Michelin's Zero Pressure run flat technology is not the only improvement offered with the Pilot Sport A/S 3+ ZP. The Variable Contact Patch 3.0 boosts the tire's usability while increasing its controllability with better road contact. Additionally, rigid shoulder blocks increase cornering and maneuvering. Braking is shortened with the silica-based compound. The Total Performance technology ensures its driving durability, fuel efficiency, and performance. Year-round traction is promoted with the Helio+ compound.
Can You Patch a Run Flat Tire?
No, you cannot fix a run flat tire. Once it loses air pressure, driving on a flat tire compromises the internal structure. The structure withstood the vehicle's weight alone, which can lead to structural damage that will render any run flat tire fix useless.
How Long can You Drive on Run Flat Tires?
Most tires manufactured with a run flat technology offer a 50 mph performance for 50 miles. This is the general rule, yet it can be both lower and higher. Depending on the tire model and vehicle type a run flat tire set can offer anywhere from 25-mile to 200-mile performance after loss of air pressure.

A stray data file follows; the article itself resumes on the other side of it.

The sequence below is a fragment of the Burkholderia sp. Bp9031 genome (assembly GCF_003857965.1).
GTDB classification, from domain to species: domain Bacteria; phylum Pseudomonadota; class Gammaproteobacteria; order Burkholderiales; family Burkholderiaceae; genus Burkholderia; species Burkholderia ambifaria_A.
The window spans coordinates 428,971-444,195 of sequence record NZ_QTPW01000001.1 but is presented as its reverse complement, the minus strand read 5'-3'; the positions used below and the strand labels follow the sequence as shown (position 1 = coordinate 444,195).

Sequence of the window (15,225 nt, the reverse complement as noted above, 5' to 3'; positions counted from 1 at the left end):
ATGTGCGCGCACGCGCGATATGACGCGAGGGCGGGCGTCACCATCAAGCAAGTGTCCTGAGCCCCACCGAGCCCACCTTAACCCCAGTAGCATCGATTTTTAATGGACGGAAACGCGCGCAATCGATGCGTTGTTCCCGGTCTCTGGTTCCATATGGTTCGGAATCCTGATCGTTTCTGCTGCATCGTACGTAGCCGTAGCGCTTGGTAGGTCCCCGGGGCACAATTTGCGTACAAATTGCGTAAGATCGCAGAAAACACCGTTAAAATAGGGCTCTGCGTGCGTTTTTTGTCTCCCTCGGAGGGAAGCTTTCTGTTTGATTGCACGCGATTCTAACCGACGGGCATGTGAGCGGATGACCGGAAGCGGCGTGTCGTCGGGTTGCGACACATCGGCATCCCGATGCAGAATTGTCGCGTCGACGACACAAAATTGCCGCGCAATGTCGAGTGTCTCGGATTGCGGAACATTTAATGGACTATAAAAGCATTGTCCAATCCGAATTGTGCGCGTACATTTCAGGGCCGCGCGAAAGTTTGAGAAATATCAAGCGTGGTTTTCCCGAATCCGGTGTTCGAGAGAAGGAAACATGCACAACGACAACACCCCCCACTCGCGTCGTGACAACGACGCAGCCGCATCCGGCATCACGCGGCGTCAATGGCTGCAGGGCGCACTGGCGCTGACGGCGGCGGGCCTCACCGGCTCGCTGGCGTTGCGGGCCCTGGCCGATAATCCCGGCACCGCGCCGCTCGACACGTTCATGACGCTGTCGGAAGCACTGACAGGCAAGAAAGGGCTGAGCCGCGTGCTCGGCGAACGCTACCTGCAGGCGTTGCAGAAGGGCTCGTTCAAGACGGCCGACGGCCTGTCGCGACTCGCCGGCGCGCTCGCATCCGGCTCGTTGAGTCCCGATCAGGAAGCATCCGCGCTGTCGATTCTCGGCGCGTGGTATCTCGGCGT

Can you Put Air in Run Flat Tires?
Run flat tires need air pressure to perform. Their capability to run without psi levels is extremely limited. Therefore, you need to put air in run flat tires. In fact, you need to check its psi levels regularly, like with a regular tire.
How to Tell if a Tire is Run Flat?
Run flat tires are marked on their sidewall as such. These markings might specifically state "run flat" or have the manufacturers' codes (such as ZP, DSST, SSR, EMT, etc.). Additionally, these tires can also show a flat tire with an arrow pointing away from it to represent its run-flat capability.